If you haven't inspected for leaks lately, or are thinking of buying a used RV, a leak check should be on your To Do list. That doesn't mean you should expect leaks, just that your home on wheels comes under a lot more stress than a stationary structure. An RV is a moveable object that experiences bouncing, shaking, twisting, baking, freezing and many other challenges to its structure that can contribute to leaks.

Leaks can be very insidious — that is, they may not be noticeable until significant damage has been done. For example, water can seep into the studs and insulation inside your sidewalls, unseen as it wreaks havoc by soaking insulation and spreading wood rot and mold. Think about the costs involved in fixing this and you'll understand why any RV repair shop will tell you that leak damage is one of the most expensive repairs they make.
Leaks are often hard to spot from the outside. You can't always look at a seam and tell if it's sealing properly. The first and easiest thing to do is inspect the interior for signs of leaks, which may tell you where to look on the outside. Take the photo examples here. We spotted small bumps in this ceiling by the antenna crank. We then went up on the roof and started poking around by the antenna. One spot was swollen and soft below the membrane when we poked it. This appears to be an area where water has seeped under the roofing and caused the substrate to expand and possibly rot. This was most likely caused by a leak around the antenna.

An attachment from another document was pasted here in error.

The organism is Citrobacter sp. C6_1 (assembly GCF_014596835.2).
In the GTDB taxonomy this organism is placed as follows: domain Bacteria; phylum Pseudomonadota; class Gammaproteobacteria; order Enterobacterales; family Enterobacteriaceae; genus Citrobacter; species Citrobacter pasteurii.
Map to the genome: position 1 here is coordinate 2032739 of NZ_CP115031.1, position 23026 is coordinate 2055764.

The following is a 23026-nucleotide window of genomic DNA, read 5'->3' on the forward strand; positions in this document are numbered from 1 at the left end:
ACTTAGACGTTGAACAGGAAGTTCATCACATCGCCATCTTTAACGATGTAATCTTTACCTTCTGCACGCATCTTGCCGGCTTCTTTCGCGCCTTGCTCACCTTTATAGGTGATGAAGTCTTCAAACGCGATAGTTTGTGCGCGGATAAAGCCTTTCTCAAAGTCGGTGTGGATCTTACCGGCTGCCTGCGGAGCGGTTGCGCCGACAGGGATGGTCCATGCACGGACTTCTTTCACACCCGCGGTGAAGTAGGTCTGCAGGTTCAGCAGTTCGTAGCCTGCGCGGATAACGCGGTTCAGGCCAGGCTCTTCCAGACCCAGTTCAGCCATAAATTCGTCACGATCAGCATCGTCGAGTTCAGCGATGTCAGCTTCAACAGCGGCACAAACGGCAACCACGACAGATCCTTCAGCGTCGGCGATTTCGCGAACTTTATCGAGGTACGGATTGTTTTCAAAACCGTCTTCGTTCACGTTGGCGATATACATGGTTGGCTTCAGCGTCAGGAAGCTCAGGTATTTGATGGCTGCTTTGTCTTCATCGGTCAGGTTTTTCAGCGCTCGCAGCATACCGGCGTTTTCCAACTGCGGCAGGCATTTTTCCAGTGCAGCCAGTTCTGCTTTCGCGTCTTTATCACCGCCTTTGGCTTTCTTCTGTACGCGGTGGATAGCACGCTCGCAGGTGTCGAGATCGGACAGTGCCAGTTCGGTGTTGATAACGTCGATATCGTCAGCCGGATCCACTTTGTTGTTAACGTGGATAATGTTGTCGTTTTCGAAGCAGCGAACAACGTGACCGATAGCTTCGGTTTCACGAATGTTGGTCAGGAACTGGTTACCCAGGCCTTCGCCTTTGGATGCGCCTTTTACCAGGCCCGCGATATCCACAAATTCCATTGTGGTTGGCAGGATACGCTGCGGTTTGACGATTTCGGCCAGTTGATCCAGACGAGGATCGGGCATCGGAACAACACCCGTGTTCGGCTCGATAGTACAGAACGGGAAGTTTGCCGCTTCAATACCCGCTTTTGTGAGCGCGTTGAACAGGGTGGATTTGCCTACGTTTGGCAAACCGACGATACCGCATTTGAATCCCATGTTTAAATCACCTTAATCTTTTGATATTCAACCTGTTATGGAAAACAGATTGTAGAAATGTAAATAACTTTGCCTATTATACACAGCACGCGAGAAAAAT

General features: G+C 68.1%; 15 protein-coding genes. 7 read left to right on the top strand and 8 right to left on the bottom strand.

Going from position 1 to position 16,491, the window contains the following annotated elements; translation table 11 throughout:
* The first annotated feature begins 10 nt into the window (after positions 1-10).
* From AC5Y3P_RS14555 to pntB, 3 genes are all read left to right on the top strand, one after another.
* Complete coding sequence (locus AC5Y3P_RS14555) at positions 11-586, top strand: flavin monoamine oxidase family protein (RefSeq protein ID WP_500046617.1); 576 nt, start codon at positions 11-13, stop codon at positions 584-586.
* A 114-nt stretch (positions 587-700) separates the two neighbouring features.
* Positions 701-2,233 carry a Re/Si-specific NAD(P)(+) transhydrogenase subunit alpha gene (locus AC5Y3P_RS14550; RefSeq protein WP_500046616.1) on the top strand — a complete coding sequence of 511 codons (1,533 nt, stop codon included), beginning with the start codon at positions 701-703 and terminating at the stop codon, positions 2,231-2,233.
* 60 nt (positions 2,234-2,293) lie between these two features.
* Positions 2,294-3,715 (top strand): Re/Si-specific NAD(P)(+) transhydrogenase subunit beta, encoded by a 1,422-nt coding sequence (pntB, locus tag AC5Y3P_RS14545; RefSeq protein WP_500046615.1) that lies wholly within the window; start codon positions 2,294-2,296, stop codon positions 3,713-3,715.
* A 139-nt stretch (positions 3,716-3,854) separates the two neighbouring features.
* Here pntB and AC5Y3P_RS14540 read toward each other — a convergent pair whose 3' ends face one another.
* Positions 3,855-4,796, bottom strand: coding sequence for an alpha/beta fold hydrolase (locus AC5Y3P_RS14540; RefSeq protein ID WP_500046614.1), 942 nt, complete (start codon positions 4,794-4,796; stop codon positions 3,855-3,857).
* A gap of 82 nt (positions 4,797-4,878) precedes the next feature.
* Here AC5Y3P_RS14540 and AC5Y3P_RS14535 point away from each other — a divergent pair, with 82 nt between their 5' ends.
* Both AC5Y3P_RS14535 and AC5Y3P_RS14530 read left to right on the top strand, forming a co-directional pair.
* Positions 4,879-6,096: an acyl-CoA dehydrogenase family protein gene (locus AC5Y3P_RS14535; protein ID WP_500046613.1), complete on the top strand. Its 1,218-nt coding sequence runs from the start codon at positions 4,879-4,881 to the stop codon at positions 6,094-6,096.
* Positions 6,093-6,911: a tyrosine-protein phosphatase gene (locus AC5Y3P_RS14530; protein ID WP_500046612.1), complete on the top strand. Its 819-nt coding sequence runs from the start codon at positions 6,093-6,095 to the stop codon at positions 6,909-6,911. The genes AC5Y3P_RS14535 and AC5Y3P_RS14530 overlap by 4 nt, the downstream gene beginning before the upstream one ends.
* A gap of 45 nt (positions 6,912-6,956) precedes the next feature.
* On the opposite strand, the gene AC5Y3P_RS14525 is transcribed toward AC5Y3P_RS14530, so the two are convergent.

The owner had noticed the bumps but, because they were so small, he didn't bother to investigate further. In the meantime, leaking water was gradually damaging his motorhome roof.

For your inside inspection, look for such bumps or places where the interior wall has detached from the studs. Check for areas with mildew or mold, wet patches, or water stains and streaks. After a rain is a good time to look for pools of water and other signs of moisture where it shouldn't be. This includes inspecting the dark corners of your cabinets and closets, even if you have to move stuff around. I've often looked in cabinets or closets and literally found mushrooms growing!

So be aware and don't dismiss such signs, even if they appear small. They could indicate a bigger problem that you definitely don't want to have!

In Part Two we'll address inspecting your roof on the outside. But before that, our next report will talk about roof safety procedures. Bye for now.

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